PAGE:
If you send emails quite often like we do at ServerBeep.com (we send email notifications if something bad happen with our customers’ websites or services), you had better to prepare your email setup before you start. It’s better to do it before than to solve the issues after. There are few items described below which should be consider as required before you start.
Check you IP addresses history
MX and PTR DNS records
To send a mail you have to setup PTR and MX DNS records properly so your IP address should point to your domain. A lot of SMTP server would reject your mail if you don’t have correct PTR record.
[root@sb1 ~]# host 184.108.40.206 220.127.116.11.in-addr.arpa domain name pointer serverbeep.com. [root@sb1 ~]#
SPF stands for Sender Policy Framework. It allows you to tell other SMTP servers which IP and/or domain are allowed to send a mail from your domain. And it’s quite easy to setup. There’re a lot of online services which could help you with it.
Here’s for instance, our SPF record:
serverbeep.com. 42008 IN SPF "v=spf1 ip4:18.104.22.168 ip6:2a01:4f8:130:32a4::28 ~all"
Besides, it would be better to have the same one in TXT record. Just in case.
If you check the headers from the mail you received to your Gmail account you can see how Google treats SPF:
Received-SPF: pass (google.com: domain of firstname.lastname@example.org designates 2a01:4f8:130:32a4::28 as permitted sender) client-ip=2a01:4f8:130:32a4::28;
Authentication-Results: mx.google.com; spf=pass (google.com: domain of email@example.com designates 2a01:4f8:130:32a4::28 as permitted sender) firstname.lastname@example.org; dkim=pass email@example.com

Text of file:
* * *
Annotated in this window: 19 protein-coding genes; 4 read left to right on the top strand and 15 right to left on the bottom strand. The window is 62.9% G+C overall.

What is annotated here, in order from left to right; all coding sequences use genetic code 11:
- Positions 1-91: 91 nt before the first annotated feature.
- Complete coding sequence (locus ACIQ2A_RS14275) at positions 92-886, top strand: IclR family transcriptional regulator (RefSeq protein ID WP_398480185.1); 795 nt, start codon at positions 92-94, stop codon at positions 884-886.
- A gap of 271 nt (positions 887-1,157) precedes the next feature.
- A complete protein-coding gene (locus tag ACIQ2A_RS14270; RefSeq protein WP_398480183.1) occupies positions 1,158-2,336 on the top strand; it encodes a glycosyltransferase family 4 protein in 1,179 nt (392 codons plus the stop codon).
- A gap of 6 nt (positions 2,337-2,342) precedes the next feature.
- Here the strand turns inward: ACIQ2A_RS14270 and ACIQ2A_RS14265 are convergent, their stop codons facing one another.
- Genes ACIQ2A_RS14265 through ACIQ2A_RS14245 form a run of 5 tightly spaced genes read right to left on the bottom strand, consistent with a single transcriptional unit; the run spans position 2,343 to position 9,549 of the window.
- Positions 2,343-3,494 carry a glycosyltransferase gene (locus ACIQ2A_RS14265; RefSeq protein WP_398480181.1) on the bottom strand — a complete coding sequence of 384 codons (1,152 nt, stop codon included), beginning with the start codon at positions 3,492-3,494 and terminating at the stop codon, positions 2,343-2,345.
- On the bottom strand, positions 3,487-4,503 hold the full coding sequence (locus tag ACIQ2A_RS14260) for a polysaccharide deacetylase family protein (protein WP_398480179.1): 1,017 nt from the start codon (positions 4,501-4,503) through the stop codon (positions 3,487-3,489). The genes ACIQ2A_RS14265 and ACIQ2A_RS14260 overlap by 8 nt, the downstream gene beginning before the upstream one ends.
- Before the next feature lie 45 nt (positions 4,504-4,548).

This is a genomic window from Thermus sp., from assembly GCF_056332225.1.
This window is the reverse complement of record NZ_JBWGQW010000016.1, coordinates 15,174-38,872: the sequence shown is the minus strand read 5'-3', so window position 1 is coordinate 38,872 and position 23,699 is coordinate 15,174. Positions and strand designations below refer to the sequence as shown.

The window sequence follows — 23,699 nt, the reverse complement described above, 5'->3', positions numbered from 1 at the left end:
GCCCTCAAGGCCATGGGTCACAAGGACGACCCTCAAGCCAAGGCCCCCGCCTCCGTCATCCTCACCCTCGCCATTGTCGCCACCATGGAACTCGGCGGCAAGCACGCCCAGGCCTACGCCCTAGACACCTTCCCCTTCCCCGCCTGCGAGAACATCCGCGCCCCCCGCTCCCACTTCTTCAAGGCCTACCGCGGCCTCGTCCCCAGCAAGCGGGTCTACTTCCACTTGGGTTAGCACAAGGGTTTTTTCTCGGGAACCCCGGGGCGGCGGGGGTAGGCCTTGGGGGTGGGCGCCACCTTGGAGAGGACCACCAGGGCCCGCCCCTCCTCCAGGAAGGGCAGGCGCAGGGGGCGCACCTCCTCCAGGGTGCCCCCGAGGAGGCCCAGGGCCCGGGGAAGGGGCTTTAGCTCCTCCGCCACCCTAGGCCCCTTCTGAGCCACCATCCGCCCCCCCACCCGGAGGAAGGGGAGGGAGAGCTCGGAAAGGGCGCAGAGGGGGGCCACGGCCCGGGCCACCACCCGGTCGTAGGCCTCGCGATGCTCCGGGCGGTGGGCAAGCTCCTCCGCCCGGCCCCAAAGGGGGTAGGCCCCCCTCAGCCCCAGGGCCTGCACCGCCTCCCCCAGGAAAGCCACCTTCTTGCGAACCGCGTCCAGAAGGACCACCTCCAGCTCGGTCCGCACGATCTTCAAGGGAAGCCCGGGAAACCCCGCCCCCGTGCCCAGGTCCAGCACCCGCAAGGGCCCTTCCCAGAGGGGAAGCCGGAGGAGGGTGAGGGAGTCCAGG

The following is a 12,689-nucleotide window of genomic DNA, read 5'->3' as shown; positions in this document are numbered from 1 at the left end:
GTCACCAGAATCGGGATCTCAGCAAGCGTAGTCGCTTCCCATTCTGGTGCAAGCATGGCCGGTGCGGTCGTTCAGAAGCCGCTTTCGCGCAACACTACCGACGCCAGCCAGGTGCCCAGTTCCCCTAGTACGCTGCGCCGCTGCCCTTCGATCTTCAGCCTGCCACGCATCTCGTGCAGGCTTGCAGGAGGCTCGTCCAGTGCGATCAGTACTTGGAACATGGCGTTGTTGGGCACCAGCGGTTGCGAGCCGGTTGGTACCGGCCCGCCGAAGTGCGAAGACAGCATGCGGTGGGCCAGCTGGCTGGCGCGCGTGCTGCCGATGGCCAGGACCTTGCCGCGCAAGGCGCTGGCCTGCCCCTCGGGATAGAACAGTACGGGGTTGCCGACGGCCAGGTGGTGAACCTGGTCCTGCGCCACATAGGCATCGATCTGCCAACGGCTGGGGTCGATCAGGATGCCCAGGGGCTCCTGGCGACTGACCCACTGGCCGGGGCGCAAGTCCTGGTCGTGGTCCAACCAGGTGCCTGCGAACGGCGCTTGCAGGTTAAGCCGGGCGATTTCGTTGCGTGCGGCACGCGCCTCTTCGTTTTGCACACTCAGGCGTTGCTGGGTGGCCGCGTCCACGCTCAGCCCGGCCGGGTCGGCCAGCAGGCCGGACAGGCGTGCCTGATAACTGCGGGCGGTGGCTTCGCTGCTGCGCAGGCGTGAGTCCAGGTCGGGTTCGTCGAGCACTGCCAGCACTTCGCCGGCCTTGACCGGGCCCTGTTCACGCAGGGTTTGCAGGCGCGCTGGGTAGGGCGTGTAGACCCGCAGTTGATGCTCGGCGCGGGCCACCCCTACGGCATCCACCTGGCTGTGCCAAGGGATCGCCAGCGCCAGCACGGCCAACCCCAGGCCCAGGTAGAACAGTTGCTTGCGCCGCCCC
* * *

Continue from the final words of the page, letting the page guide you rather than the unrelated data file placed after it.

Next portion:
Using Gmail is the simplest way to check if you set up SPF properly. Besides there are a lot of other ways to check online. Just google for ‘spf check’.
DomainKeys Identified Mail
To setup DKIM you need to generate public and private keys. Public should be added to your domain zone while private key should be securely stored on you server. SMTP server, Sendmail for instance, uses private key to add a digital signature which can be used for email validation.
Here’s an example of DKIM record:
default._domainkey.serverbeep.com. 41765 IN TXT "v=DKIM1\; k=rsa\; p=MIGfMA0GCSqGSIb3DQEBAQUAA4GNADCBiQKBgQDXFOEq2OCK1Bpp7YpId3nSgJX8fcfl5bx3a9aiDHm5nCAx0ZmAPacOoo+dmFlBfbcAIbi2BPons6w/uIW4rSeFAuybGw04/wMOkVit1OJPoiCsGW9BJLPeMnez+6m32zv3drVjgeywxtVDNbQphOIJdk4S88O2hlWOsusYv4sEdQIDAQAB"
The same as for SPF, you could check your DKIM by sending a mail to your Gmail account. Look for DKIM-Signature and Authentication-Results headers.
Necessary mail aliases: abuse@, postmaster@ and fbl@
If there are any issues other postmasters would send a mail to some of these aliases. So again, you should definitely have them set up.
Smart Network Data Services by Microsoft
Register on SNDS to be informed if there’re any issues with Hotmail.
Of course, it’s not all required steps. But probably the most important ones.